A case of prenatally diagnosed prune belly syndrome variant and congenital pouch colon in the United States: A case report

Authors

  • Mignote Yilma University of California, San Francisco
  • Karen Trang University of California, San Francisco
  • Marisa Schwab University of California, San Francisco
  • Max Bowman University of California, San Francisco
  • Mark Sugi University of California, San Francisco
  • Jesse Courtier University of California, San Francisco
  • Laurence Baskin University of California San Francisco
  • Doruk Ozgediz University of California, San Francisco

DOI:

https://doi.org/10.47338/jns.v10.1012

Keywords:

Prune belly syndrome, Congenital pouch colon, Congenital colovesicular fistula, Anorectal malformation

Abstract

Background: Prune belly syndrome (PBS) and congenital pouch colon (CPC) are rare congenital syndromes with a low incidence in the United States (U.S.) with most CPC cases being from India. In this case report, we describe, to the best of our knowledge, the first PBS variant and CPC patient in the U.S.

Case Presentation: A 30-year-old G2P0010 woman was referred to a tertiary center after an 18-week ultrasound showed a fetal abdominal mass. A prenatal MRI showed a dilated loop of bowel containing a mixture of urine and meconium, oligohydramnios, and a protuberant abdominal wall. Born at 37 weeks, the child’s physical exam was notable for a distended abdomen with thin abdominal musculature, non-palpable bilateral testes, no anal opening, and flat buttocks. Intra-operatively, a dilated cecum/ascending colon was noted with an abrupt change in caliber at the transverse colon, bilateral enlarged ureters, a left testis at the internal ring and no visualized right testis. A colostomy and mucous fistula were created 5 cm from the sigmoid pouch.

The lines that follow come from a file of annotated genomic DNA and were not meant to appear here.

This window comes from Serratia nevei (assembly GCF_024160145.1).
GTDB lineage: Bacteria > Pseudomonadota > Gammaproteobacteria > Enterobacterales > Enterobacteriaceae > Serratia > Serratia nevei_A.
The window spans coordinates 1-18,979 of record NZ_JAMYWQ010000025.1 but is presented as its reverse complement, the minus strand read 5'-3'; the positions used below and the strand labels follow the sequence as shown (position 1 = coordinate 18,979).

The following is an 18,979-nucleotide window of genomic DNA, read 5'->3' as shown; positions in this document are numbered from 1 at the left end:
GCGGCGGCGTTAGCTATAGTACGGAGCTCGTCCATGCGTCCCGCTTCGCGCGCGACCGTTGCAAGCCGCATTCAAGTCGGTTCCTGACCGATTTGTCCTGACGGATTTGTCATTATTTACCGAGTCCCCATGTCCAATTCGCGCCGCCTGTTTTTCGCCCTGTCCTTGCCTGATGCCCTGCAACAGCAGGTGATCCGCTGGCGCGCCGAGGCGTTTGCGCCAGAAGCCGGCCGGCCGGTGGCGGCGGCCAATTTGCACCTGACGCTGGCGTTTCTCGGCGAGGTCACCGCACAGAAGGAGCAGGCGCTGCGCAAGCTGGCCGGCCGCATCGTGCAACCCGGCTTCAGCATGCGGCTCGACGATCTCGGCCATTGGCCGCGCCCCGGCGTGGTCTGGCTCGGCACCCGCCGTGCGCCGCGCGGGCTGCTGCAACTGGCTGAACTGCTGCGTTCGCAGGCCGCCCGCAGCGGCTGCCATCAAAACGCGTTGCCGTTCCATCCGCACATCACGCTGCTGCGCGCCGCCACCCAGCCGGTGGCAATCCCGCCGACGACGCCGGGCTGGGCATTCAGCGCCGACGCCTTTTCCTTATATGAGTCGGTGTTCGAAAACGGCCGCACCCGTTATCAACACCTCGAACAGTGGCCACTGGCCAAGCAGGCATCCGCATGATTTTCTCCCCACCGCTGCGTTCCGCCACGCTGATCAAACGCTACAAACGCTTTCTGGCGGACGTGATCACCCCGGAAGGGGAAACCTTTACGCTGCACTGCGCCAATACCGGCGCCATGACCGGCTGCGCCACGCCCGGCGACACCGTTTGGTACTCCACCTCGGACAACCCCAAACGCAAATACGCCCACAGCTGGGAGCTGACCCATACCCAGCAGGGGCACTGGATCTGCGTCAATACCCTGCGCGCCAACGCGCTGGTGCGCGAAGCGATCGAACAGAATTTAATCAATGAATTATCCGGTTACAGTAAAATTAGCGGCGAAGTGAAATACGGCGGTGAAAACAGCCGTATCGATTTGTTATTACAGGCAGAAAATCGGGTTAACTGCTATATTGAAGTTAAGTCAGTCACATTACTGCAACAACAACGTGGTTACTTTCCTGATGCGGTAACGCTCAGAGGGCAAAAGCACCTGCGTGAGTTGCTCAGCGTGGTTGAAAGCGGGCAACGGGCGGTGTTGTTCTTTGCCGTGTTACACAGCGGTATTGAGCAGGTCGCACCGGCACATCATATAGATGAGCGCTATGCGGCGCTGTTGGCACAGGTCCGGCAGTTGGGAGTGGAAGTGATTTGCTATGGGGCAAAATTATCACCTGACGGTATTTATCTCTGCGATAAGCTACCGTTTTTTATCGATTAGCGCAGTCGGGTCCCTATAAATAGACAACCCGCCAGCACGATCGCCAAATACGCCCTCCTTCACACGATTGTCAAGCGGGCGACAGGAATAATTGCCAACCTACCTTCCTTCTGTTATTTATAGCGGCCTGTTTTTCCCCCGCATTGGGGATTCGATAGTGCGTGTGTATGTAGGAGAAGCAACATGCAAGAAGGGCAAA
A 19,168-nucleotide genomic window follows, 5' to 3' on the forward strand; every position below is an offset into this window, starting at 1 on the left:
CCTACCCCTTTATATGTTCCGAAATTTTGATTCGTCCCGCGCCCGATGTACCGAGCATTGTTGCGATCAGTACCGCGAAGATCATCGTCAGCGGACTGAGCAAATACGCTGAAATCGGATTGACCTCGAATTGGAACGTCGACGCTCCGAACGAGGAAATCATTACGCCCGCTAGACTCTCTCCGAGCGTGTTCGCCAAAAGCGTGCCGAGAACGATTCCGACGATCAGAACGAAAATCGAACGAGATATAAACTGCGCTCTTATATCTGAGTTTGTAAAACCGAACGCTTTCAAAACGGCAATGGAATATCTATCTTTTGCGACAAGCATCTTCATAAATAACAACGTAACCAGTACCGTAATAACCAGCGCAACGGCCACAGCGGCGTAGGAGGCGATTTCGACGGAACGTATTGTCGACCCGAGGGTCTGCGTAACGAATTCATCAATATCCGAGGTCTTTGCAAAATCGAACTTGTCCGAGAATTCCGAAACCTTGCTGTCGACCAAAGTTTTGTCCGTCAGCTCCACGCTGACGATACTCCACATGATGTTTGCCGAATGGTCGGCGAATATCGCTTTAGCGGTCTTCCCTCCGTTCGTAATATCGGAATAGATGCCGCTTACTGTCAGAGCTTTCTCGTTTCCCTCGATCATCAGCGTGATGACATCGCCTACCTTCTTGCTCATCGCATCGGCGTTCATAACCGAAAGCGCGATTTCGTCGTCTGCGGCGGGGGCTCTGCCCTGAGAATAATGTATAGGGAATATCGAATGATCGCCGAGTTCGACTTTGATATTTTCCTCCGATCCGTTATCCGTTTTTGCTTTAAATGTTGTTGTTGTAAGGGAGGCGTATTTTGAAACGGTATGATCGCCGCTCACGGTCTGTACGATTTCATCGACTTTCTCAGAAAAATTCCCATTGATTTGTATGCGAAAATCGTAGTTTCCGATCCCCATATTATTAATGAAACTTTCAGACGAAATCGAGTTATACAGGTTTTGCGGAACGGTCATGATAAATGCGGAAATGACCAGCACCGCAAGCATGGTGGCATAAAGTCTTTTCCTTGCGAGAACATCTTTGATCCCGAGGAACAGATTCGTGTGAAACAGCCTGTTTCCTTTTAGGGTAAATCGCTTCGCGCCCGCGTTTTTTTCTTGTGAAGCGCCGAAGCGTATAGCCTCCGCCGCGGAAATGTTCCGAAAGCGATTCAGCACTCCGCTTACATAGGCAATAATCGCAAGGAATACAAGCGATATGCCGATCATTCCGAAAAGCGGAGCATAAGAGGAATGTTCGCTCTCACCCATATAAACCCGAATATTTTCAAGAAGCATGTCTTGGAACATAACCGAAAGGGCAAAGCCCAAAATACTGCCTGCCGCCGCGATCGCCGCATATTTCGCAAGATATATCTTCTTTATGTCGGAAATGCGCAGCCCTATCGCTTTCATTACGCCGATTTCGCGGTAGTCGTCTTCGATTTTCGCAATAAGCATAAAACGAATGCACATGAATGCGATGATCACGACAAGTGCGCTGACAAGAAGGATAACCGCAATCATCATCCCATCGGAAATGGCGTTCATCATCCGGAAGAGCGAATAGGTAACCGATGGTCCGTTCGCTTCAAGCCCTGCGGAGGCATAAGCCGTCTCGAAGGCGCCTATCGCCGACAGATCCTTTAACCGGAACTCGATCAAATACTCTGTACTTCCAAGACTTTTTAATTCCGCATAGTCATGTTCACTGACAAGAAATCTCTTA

Conclusion: While most reported cases of CPC undergo single stage repair (one operation) at 1 day of life, our patient underwent the first procedure of a staged repair at 16 hours of life given his clinical instability at the time as well as his unknown urological anatomy in the setting of urinary obstruction. This case demonstrates the importance of fetal imaging, multidisciplinary approach at a tertiary care center, and reinforces a staged repair when necessary.

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Author Biographies

Mignote Yilma, University of California, San Francisco

Fellow | National Clinician Scholars Program at UCSF

Research Resident | Department of Surgery 

 

 

 

Karen Trang, University of California, San Francisco

General Surgery Resident 

Marisa Schwab, University of California, San Francisco

General Surgery Resident

Max Bowman, University of California, San Francisco

Department of Urology

Mark Sugi, University of California, San Francisco

Asst Professor Clinical Radiology

Jesse Courtier, University of California, San Francisco

Professor Clinical Radiology

Laurence Baskin, University of California San Francisco

Department of Urology

Professor in Urology

Doruk Ozgediz, University of California, San Francisco

Associated Professor of Surgery

Division of Pediatric Surgery

Director, Center for Global Surgery and Health Equity

 

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Published

2021-09-25

How to Cite

1.
Yilma M, Trang K, Schwab M, Bowman M, Sugi M, Courtier J, Baskin L, Ozgediz D. A case of prenatally diagnosed prune belly syndrome variant and congenital pouch colon in the United States: A case report. J Neonatal Surg [Internet]. 2021Sep.25 [cited 2021Oct.19];10:45. Available from: https://www.jneonatalsurg.com/ojs/index.php/jns/article/view/1012